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Basic Principles of Cell Injury and Adaptation

Causes of injury, General principles regarding mechanism of cell injury, Biochemical mechanism, Free radical-induced injury, Reperfusion damage
Cells maintain a narrow range of physiological parameters ("homeostasis") in their immediate environments and intracellular milieus. Under physiological stress or pathological trauma ("injury"), cells can undergo adaptation to the new environment so that they can remain viable. Cells die when their injuries are inflicted in an irreversible manner ("irreversible injury").

Causes of injury

  • Nutritional defects
  • Aging
  • Physical agents
  • Infections
  • Chemical agents
  • Immunological reactions
  • Ischemia and hypoxia
  • Genetic defects

General principles regarding mechanism of cell injury

  • It is not all or nothing when it comes to the cell response to injury
  • Based on the type, status, and genetic makeup of an injured cell, the response to a given stimulus varies
  • The cells in our body are complex interconnected systems with multiple secondary and tertiary effects born from a single injury
  • When cells are injured, their function is lost long before biochemical manifestation and subsequent morphological consequences become apparent

Biochemical mechanism

ATP depletion, oxygen depletion (energy depletion)




Mitochondrial damage (permeability transition)

Loss of calcium homeostasis



Generally, there are five biochemical mechanisms that includes -
  • Defects in plasma membrane permeability
  • Mitochondrial damage
  • Generation of reactive oxygen species and other free radicals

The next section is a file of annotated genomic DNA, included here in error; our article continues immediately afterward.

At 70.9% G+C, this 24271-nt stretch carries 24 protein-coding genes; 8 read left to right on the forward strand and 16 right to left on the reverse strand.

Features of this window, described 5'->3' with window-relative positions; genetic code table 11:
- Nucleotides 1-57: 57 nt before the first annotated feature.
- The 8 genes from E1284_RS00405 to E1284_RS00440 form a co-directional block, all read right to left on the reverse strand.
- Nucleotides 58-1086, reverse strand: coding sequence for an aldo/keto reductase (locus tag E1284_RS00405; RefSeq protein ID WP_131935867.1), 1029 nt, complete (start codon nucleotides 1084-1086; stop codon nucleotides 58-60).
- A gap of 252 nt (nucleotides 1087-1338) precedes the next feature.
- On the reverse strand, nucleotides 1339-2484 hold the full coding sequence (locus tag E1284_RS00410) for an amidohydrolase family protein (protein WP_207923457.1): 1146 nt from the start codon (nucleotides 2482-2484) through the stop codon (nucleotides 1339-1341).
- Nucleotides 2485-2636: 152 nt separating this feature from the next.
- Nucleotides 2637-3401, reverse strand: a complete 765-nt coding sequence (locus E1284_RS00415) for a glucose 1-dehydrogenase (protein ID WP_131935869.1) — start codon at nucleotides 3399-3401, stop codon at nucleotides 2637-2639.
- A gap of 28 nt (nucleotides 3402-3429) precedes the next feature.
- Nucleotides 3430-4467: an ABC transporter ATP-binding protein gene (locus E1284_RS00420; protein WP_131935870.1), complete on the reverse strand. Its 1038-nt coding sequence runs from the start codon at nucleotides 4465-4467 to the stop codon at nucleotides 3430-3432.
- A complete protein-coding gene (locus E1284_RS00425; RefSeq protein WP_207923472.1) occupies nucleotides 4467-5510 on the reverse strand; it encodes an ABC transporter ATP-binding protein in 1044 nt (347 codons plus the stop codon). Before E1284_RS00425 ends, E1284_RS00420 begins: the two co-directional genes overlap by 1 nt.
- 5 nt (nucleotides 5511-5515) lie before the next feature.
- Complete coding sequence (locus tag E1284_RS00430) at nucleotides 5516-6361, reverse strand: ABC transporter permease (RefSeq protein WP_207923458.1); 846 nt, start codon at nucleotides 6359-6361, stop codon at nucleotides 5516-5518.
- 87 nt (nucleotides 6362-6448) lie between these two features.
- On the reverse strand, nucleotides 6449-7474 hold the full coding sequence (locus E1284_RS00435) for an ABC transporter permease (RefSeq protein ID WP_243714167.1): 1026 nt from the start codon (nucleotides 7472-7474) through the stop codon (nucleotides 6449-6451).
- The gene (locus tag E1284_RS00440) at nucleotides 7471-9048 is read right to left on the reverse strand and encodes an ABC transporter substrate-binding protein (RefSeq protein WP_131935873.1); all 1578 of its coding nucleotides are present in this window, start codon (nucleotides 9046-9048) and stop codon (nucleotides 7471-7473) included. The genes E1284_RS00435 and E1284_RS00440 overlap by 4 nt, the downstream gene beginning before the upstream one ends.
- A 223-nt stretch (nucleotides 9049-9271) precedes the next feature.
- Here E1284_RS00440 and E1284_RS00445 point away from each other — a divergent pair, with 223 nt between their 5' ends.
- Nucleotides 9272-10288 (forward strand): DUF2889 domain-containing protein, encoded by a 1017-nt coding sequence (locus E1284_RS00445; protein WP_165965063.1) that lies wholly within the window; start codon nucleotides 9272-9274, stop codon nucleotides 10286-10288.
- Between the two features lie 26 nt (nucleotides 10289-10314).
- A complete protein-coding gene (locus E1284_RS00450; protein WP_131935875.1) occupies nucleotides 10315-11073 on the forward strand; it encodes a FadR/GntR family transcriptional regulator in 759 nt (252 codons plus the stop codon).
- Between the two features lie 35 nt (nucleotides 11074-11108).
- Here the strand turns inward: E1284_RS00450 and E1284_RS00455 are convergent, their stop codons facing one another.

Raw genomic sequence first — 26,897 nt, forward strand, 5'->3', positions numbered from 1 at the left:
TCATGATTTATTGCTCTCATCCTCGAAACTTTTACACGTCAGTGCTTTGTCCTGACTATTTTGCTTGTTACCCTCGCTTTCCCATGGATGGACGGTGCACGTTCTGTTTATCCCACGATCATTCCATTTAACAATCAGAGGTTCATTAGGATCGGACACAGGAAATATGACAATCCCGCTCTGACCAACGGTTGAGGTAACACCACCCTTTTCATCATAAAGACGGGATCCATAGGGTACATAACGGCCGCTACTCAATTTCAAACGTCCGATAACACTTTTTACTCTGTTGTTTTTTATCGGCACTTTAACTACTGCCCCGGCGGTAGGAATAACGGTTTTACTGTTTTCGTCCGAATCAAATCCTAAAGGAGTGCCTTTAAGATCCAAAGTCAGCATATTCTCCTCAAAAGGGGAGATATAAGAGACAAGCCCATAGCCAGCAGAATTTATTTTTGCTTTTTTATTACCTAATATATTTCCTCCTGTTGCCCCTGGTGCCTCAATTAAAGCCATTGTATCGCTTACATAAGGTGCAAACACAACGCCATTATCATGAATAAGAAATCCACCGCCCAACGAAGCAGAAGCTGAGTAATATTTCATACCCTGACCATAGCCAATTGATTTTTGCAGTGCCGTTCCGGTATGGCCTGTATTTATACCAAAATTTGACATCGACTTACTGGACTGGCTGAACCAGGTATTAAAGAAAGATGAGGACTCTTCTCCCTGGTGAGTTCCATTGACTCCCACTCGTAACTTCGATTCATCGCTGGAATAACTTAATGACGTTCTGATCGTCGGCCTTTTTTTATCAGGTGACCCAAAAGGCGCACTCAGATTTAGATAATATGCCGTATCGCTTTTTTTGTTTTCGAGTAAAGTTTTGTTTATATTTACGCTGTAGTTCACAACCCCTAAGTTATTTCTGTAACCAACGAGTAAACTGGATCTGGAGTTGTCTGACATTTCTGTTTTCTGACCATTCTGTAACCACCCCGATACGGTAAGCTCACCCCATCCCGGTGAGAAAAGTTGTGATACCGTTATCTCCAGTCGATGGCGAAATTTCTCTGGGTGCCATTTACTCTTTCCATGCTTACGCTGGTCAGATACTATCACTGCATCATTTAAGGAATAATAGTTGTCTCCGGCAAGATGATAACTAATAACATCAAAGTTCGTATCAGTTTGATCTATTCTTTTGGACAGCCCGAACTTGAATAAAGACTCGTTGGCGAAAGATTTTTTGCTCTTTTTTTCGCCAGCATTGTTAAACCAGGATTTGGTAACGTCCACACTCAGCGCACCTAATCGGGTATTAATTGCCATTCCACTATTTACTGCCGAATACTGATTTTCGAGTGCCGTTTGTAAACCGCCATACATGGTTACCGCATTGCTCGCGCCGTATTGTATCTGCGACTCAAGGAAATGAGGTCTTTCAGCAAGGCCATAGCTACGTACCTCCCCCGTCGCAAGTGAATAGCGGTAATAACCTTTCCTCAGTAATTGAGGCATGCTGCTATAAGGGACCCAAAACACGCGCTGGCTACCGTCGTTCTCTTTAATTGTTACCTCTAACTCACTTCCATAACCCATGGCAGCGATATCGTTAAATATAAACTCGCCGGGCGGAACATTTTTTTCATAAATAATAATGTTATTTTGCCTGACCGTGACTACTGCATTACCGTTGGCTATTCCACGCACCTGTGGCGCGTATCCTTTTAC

• Loss of calcium homeostasis
  • Loss of energy

Free radicals

  • Chemical species with just one unpaired electron in the outer orbital of a molecule are free radicals
  • Chemically unstable molecules like free radicals produce chemical damage easily when they interact with other molecules
  • Atoms interacting with free radicals are converted to free radicals in turn; molecules interacting with free radicals also become free radicals

Free radical-induced injury

When free radicals are not neutralized adequately, they can damage cells in three ways:
  • Protein cross linking - As a result of free radicals, proteins are cross-linked via sulfhydryl groups, leading to degradation or loss of activity
  • Lipid peroxidation membrane - Activated oxygen free radicals damage the double bonds in polyunsaturated membrane lipids
  • DNA fragmentation - Atomic and mitochondrial DNA can suffer single strand breaks when free radicals react with thymine

Reperfusion damage

  • It is paradoxical that restoration of blood flow can result in accelerated cellular injury if cells have been reversibly injured by ischemia.
  • Myocardial and cerebrovascular infarctions are significant outcomes of reperfusion damage
  • It is unclear how exactly the mechanisms work, but
  • During flow restoration, compromised cells may be exposed to high calcium concentrations, and
  • In combination with compromised mitochondria and circulating inflammatory cells, reperfusion can result in an increase in free radical production

Chemical injury

  • Mercuric chloride can damage proteins directly when it binds to sulfhydryl groups
  • Conversion of CCl4 to CCl3 results in the generation of toxic metabolites
  • The liver's SER is full of free radicals

Cellular adaption to cell injury

The adaptation of cells can be controlled and/or induced at a number of steps in their regulation, including receptor binding, signal transduction, gene transcription, or protein synthesis.
Adaptive changes manifested most frequently in morphology are
  • Hypertrophy (increase in cell size)
  • Metaplasia (change in cell type)
  • Atrophy (decrease in cell size)
  • Hyperplasia (increase in cell number)
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Ankur Choudhary is India's first professional pharmaceutical blogger, author and founder of Pharmaceutical Guidelines, a widely-read pharmaceutical blog since 2008. Sign-up for the free email updates for your daily dose of pharmaceutical tips.
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